Skin condition image databases are notoriously biased toward lighter skin. Rather than waiting for the tedious process of collecting additional photos of illnesses such as cancer or inflammation on darker skin, one group intends to use artificial intelligence to fill in the gaps. It is developing an AI software to generate synthetic images of diseases on darker skin, which will be used in a tool to help diagnose skin cancer.
“Having real photographs of darker skin is the ultimate solution,” says Eman Rezk, a machine learning expert working on the project at McMaster University in Canada. “We need to find a means to close the gap until we obtain that data.”
However, other specialists in the field are concerned that employing synthetic images may pose new issues. According to Roxana Daneshjou, a clinical scholar in dermatology at Stanford University, the emphasis should be on adding more varied real photographs to existing databases. “Creating synthetic data appears to be a less difficult path than completing the hard work of creating a diverse data set,” she says.
AI is being used in dermatology in a variety of ways. Researchers are developing systems that can analyze photos of rashes and moles to determine the most likely sort of problem. Dermatologists can then use the results to aid in diagnosis. However, most tools are based on image databases that either don’t have many examples of disorders on darker skin or don’t have good information about the skin tones they include. As a result, it is difficult for organizations to be certain that a tool will be as accurate on darker skin.
That’s why Rezk and his team turned to computer-generated graphics. The project is divided into four major parts. The team had already evaluated existing image sets to determine how underrepresented darker skin tones were in the first place. It also created an AI algorithm that used photographs of skin problems on lighter skin to create images of those conditions on darker skin and validated the images provided by the model. “We were able to build high-quality synthetic photos with varying skin tones from the available white scan data thanks to breakthroughs in AI and deep learning,” Rezk explains.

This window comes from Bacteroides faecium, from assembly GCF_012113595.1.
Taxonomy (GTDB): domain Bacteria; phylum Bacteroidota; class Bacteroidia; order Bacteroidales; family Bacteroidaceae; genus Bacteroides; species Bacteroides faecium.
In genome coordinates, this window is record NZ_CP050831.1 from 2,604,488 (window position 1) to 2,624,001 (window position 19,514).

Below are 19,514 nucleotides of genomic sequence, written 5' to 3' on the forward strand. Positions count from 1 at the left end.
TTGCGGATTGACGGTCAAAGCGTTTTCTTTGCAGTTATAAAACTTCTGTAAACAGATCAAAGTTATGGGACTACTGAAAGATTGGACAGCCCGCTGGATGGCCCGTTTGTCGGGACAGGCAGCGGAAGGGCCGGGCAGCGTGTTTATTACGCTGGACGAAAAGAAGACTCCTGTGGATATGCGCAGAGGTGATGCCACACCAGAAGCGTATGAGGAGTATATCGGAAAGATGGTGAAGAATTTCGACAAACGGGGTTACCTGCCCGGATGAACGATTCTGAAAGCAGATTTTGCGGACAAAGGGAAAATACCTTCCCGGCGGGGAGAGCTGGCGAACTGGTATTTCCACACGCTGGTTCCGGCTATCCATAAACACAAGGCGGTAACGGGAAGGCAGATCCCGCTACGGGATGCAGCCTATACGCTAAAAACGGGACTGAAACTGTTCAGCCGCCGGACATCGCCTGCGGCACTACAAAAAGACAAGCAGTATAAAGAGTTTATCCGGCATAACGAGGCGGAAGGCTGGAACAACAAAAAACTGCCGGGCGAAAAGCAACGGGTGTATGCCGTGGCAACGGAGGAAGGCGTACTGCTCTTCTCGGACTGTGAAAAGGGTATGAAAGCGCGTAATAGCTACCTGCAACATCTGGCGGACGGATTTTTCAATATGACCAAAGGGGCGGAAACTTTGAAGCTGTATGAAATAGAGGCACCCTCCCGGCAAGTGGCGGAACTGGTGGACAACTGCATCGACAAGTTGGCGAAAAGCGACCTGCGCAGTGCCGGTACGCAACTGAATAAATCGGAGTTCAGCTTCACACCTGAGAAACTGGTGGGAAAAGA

The researchers will then blend the synthetic photos of darker skin with real photographs of lighter skin to develop a skin cancer detection software. According to Rezk, the system will constantly search image databases for new, real images of skin disorders on darker skin that can be added to the future model.
The team isn’t the first to develop synthetic skin photos; in 2019, a group led by Google Health researchers published a paper explaining a method for producing them, which could produce images with variable skin tones. (Google is interested in dermatological AI and unveiled a tool last spring that can identify skin disorders.)
According to Rezk, synthetic photos are a stopgap measure until more true images of situations on darker skin become accessible. Daneshjou, on the other hand, is concerned about utilizing synthetic images at all, even as a temporary solution. Researchers would have to carefully examine AI-generated photographs for any typical flaws that people would not be able to detect with the naked eye. This type of anomaly might conceivably bias AI program outcomes. The only method to ensure that synthetic images perform as well as actual images in a model is to compare them to genuine photographs, which are in low supply. “Then it gets back to, well, why not just work on getting more real images?” she adds.
Daneshjou expresses concern if a diagnostic model is based on synthetic images from one group and genuine photos from another, even if just temporarily. It is possible that the model will function differently on different skin tones.
She believes that relying on synthetic data may make individuals less motivated to advocate for actual, diverse imagery. “Are you going to keep performing the work if you’re going to do that?” she claims. “Instead of trying to perform this workaround, I’d prefer to see more people work on acquiring real, diverse data.”